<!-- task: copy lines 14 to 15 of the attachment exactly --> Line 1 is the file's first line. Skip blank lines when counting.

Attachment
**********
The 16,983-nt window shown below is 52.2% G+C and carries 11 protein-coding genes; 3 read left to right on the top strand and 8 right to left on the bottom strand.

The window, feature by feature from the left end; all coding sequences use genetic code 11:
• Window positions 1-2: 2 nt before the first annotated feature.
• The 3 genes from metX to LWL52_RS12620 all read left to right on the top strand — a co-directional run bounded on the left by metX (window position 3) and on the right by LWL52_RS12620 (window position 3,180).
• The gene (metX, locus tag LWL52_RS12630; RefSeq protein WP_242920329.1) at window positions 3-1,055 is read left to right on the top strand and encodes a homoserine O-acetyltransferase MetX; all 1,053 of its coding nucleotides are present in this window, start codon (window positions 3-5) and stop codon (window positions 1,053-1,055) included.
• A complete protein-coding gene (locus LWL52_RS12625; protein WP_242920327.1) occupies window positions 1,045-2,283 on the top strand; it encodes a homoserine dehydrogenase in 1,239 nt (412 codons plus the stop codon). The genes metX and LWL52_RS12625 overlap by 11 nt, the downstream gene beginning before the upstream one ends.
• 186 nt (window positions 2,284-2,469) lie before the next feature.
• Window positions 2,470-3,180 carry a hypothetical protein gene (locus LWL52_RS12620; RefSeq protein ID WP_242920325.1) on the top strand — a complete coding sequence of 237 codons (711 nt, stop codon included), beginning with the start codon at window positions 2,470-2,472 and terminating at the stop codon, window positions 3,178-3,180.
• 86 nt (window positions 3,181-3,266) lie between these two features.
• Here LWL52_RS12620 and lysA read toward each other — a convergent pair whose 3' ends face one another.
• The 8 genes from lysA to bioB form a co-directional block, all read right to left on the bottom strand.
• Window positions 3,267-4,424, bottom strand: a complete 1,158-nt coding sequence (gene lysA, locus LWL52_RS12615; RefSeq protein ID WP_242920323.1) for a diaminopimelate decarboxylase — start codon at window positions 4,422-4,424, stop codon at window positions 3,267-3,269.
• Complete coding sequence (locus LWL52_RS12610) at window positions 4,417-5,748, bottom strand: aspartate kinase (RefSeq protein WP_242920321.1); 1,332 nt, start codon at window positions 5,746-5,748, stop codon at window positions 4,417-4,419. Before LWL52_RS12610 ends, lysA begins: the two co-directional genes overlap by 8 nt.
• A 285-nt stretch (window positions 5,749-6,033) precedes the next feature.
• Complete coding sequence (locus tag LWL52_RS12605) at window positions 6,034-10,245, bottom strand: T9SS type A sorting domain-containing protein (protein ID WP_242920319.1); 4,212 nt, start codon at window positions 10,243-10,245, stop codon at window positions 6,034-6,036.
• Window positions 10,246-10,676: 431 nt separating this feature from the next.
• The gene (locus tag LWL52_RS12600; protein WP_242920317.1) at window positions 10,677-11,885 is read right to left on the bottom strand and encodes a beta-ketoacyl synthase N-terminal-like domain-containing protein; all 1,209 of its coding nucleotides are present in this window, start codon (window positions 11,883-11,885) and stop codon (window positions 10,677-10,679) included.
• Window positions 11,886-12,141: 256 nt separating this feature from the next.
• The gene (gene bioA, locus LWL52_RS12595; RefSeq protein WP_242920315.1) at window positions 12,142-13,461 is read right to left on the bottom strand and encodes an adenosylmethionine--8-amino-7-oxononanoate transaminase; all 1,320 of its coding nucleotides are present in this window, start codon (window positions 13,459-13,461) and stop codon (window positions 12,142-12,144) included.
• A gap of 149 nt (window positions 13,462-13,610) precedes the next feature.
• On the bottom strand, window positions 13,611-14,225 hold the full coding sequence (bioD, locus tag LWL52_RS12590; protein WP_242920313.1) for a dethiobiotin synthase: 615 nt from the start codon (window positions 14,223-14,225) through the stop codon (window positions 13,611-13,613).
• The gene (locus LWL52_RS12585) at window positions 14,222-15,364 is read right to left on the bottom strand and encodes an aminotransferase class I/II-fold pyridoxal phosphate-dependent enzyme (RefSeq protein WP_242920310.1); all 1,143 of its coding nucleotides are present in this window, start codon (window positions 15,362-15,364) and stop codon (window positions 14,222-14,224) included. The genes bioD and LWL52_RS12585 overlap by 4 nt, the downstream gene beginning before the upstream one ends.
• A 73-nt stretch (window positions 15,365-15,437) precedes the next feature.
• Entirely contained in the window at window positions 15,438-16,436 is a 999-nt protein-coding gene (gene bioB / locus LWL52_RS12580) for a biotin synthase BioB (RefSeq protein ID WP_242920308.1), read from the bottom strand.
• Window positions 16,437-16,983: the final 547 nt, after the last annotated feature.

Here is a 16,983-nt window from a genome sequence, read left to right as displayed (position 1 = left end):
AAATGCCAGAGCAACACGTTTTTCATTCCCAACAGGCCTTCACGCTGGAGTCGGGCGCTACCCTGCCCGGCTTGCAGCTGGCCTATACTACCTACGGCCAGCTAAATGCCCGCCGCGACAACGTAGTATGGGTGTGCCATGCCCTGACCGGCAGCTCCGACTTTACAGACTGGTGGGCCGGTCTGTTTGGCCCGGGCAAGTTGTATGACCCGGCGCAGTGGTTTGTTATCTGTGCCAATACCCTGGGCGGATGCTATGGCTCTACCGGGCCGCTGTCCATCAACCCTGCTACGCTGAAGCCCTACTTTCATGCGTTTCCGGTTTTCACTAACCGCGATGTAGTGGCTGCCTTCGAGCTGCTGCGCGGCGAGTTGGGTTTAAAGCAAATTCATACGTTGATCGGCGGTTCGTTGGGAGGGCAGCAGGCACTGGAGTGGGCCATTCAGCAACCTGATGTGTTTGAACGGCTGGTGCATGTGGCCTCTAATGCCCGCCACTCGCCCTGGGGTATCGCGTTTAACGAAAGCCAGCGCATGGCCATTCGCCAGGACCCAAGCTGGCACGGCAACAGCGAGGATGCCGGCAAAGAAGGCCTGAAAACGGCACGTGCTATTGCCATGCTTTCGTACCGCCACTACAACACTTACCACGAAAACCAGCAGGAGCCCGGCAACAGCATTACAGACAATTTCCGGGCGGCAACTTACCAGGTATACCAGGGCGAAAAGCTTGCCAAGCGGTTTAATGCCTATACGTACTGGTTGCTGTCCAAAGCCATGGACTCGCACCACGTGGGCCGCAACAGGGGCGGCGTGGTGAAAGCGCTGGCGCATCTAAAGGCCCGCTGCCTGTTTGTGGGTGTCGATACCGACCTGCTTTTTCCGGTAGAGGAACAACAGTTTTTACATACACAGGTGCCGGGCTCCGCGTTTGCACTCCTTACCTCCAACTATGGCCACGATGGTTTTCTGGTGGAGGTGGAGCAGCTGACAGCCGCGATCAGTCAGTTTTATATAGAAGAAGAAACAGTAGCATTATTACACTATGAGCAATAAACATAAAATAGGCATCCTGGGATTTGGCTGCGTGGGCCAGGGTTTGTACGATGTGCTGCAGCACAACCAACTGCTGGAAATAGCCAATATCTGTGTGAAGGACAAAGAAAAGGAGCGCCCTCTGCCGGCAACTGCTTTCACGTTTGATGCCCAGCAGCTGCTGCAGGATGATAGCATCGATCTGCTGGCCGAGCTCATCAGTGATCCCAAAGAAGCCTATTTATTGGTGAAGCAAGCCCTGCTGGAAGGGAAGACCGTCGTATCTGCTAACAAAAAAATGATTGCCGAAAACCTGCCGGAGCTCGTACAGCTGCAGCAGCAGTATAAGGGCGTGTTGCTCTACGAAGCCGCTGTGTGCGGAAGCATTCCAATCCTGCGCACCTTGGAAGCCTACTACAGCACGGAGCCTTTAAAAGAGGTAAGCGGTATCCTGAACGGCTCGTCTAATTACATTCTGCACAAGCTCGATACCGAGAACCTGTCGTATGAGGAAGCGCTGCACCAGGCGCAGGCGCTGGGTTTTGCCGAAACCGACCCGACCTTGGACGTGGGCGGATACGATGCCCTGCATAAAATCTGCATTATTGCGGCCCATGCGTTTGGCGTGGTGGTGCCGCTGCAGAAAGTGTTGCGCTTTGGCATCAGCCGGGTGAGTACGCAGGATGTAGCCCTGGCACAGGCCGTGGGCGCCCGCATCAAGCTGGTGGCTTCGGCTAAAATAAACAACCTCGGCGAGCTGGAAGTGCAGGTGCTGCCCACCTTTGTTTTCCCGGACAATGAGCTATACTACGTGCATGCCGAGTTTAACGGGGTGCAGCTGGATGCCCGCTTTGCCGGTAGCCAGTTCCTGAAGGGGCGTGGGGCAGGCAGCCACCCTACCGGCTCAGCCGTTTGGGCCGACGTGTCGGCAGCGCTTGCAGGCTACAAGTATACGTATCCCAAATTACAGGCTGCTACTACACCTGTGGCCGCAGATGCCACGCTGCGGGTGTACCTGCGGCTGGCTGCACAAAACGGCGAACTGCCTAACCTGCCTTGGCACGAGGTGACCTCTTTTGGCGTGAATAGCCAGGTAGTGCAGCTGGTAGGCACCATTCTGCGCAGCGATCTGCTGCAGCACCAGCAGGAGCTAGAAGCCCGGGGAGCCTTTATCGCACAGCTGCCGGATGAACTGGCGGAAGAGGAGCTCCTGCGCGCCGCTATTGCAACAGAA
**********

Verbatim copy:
• A 285-nt stretch (window positions 5,749-6,033) precedes the next feature.
• Complete coding sequence (locus tag LWL52_RS12605) at window positions 6,034-10,245, bottom strand: T9SS type A sorting domain-containing protein (protein ID WP_242920319.1); 4,212 nt, start codon at window positions 10,243-10,245, stop codon at window positions 6,034-6,036.